Such systems help homeowners manage their energy use by integrating a range of smart appliances, including electric vehicle chargers and electric water heaters. To qualify for ENERGY STAR certification, EPA requires a SHEMS to at least include a certified smart thermostat, lighting and monitor/control plug loads.
Households with a SHEMS “will be able to track and automate everything from their lighting to their thermostat use to optimize for energy savings that lead to financial savings and a reduced carbon footprint,” EPA Administrator Michael Regan said in a statement.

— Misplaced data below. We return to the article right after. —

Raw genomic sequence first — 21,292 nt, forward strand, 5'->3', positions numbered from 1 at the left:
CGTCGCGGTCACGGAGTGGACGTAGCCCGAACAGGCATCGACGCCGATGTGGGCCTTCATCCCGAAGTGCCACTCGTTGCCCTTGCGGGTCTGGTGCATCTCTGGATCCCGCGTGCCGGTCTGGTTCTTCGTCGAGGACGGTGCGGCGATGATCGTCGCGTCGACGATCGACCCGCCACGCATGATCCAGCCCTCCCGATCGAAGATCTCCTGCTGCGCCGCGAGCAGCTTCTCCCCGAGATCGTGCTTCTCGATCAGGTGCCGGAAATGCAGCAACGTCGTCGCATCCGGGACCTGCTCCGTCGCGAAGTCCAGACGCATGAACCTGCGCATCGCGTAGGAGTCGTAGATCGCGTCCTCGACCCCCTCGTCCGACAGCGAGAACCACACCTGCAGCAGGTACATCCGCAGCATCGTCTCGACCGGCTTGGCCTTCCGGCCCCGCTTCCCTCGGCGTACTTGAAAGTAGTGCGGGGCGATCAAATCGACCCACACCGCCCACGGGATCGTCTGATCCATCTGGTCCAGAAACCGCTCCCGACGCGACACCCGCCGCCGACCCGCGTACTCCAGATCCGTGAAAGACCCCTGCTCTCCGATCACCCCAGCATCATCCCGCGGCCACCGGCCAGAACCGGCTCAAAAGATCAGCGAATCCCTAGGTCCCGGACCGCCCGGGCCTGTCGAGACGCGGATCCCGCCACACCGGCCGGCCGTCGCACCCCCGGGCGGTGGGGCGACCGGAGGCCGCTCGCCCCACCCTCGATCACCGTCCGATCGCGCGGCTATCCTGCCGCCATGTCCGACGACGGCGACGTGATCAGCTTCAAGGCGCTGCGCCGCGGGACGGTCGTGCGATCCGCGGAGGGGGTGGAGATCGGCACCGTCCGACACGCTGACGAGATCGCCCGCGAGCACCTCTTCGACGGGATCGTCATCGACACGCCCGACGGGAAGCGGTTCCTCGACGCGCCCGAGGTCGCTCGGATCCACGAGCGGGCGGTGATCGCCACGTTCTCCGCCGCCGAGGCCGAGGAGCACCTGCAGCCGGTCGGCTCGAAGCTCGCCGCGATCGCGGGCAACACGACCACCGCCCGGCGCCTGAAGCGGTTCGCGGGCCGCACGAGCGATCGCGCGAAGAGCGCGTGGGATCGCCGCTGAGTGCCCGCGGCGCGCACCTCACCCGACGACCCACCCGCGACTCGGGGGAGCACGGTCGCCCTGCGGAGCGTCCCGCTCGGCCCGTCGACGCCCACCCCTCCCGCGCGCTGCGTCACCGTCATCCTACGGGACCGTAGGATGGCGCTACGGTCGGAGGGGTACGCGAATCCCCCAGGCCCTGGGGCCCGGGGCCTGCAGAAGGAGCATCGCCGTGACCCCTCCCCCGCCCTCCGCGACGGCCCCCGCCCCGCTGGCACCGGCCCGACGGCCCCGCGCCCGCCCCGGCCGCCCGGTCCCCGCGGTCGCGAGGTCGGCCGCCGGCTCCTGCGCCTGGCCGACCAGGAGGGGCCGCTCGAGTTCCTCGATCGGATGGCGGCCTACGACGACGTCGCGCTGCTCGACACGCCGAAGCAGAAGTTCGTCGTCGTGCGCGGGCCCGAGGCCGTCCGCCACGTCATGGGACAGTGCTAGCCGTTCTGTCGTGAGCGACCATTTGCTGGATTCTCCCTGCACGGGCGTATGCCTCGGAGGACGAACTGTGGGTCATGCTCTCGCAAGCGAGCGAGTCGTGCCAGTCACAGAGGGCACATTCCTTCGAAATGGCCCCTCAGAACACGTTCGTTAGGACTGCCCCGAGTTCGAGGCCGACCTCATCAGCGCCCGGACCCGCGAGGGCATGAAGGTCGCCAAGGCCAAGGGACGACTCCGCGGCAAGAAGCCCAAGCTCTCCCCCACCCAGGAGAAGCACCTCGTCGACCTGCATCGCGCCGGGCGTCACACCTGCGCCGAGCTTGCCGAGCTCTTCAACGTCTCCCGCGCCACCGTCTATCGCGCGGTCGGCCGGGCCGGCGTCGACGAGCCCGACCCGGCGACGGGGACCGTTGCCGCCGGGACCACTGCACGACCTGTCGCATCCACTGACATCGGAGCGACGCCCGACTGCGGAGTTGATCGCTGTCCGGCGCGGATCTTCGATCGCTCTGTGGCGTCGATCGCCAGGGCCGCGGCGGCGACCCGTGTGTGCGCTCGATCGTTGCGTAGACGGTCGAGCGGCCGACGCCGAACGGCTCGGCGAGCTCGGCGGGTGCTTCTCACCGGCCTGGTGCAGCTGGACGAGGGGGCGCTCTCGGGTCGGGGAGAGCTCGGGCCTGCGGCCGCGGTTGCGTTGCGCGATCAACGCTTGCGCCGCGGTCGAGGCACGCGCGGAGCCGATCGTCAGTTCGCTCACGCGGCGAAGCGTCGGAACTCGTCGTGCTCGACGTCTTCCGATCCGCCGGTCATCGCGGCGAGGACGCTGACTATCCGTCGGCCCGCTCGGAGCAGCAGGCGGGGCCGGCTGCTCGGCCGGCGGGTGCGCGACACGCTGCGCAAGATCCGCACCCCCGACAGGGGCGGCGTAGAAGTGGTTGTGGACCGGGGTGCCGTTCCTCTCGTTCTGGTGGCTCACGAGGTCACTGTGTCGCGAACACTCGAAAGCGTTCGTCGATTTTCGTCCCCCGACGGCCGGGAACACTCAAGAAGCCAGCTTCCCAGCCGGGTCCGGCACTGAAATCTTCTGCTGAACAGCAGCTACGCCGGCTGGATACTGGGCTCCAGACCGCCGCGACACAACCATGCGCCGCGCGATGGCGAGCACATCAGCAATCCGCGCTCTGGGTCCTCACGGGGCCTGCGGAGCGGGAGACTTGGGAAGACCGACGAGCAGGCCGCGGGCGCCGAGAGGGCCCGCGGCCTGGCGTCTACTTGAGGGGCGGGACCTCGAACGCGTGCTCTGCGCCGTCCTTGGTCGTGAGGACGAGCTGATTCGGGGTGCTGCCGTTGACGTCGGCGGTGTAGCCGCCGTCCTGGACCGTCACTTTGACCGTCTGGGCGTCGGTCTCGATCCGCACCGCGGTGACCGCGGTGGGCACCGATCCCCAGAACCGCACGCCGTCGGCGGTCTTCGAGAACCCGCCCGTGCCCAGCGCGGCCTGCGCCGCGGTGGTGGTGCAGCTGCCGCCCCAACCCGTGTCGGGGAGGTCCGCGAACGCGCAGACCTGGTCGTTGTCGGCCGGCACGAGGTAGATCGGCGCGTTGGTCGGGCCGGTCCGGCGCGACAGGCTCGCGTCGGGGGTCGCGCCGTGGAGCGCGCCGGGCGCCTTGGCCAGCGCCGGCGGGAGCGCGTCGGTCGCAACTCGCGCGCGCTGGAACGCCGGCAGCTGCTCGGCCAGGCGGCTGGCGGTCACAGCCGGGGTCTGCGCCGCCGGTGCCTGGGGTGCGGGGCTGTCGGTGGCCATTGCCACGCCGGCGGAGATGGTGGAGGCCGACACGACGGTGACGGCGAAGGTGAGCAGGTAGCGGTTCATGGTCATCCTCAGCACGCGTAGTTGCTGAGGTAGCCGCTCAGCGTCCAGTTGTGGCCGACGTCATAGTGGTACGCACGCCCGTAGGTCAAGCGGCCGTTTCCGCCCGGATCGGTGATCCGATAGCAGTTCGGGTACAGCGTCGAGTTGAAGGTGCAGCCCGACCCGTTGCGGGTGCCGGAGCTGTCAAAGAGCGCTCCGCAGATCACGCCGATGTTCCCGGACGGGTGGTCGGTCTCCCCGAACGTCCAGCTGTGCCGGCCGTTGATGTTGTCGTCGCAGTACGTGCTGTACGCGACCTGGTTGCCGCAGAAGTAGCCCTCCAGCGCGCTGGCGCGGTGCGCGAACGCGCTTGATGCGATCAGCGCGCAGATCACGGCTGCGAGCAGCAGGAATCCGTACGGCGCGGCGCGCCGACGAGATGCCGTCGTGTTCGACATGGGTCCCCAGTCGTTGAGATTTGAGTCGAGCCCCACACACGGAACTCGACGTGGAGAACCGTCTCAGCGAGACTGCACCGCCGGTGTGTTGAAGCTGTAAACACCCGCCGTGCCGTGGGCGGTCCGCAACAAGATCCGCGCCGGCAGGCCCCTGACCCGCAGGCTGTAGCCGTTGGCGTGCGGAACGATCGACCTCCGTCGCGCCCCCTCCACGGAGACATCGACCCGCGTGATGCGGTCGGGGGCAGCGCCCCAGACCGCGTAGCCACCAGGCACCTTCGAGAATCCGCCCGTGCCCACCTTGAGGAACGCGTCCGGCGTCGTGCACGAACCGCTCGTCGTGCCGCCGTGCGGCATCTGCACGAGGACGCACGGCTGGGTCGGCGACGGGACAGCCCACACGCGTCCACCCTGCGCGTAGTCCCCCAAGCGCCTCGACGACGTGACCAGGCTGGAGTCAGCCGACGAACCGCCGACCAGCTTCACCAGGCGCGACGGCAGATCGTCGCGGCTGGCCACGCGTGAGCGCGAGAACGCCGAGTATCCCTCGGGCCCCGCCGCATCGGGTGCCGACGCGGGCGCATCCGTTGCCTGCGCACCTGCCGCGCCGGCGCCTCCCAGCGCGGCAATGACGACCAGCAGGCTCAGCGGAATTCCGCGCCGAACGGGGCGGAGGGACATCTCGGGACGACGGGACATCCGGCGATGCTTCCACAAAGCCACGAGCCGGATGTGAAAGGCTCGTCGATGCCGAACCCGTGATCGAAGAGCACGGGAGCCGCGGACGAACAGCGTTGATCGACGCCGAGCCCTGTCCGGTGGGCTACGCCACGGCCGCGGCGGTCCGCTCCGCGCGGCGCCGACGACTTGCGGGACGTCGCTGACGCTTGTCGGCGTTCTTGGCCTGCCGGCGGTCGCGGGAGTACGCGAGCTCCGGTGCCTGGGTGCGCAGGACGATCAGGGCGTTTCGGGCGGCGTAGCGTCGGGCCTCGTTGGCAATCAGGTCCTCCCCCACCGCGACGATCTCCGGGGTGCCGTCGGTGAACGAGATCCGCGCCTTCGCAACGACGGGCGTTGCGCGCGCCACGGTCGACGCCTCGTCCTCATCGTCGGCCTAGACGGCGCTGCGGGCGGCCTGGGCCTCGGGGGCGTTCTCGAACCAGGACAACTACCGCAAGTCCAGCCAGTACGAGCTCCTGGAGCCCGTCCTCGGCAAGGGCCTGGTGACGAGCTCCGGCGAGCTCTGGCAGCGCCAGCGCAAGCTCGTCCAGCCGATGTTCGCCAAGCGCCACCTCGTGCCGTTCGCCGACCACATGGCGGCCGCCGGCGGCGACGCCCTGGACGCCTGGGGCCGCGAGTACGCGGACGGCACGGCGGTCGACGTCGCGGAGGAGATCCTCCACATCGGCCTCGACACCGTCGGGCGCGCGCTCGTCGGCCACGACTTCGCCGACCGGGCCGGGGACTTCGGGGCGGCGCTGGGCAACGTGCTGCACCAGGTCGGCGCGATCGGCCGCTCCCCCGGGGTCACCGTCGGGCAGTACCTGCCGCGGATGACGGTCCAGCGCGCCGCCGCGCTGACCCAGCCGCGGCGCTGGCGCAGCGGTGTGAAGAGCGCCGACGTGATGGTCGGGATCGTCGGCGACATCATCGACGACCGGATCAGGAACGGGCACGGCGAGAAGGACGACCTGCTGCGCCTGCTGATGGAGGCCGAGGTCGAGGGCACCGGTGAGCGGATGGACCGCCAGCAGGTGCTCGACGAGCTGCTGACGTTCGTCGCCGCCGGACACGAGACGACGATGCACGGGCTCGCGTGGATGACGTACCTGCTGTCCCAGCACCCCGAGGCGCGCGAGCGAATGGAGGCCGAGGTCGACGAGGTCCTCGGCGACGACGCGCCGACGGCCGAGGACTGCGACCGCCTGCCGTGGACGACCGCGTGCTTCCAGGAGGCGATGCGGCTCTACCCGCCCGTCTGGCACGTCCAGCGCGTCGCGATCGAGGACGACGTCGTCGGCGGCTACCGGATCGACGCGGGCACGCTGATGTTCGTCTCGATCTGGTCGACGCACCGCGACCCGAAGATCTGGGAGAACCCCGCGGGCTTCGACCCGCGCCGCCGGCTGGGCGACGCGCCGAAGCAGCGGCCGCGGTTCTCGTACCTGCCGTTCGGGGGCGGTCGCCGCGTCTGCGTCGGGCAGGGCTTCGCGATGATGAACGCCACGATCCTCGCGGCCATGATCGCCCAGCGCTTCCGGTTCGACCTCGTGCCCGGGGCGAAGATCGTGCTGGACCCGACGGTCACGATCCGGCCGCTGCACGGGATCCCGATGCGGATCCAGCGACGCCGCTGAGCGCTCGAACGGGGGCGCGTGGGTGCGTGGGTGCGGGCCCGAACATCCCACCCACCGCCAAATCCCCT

The only other SHEMS certified for the ENERGY STAR program is Baltimore Gas & Electric’s BGE Smart Home Solutions. Certified in January, BGE launched its system in 2020 in a pilot with SmartMark Communications.
According to EPA, since 1992 the ENERGY STAR program has helped save 5 trillion KWh and avoid more than $500 billion in energy costs.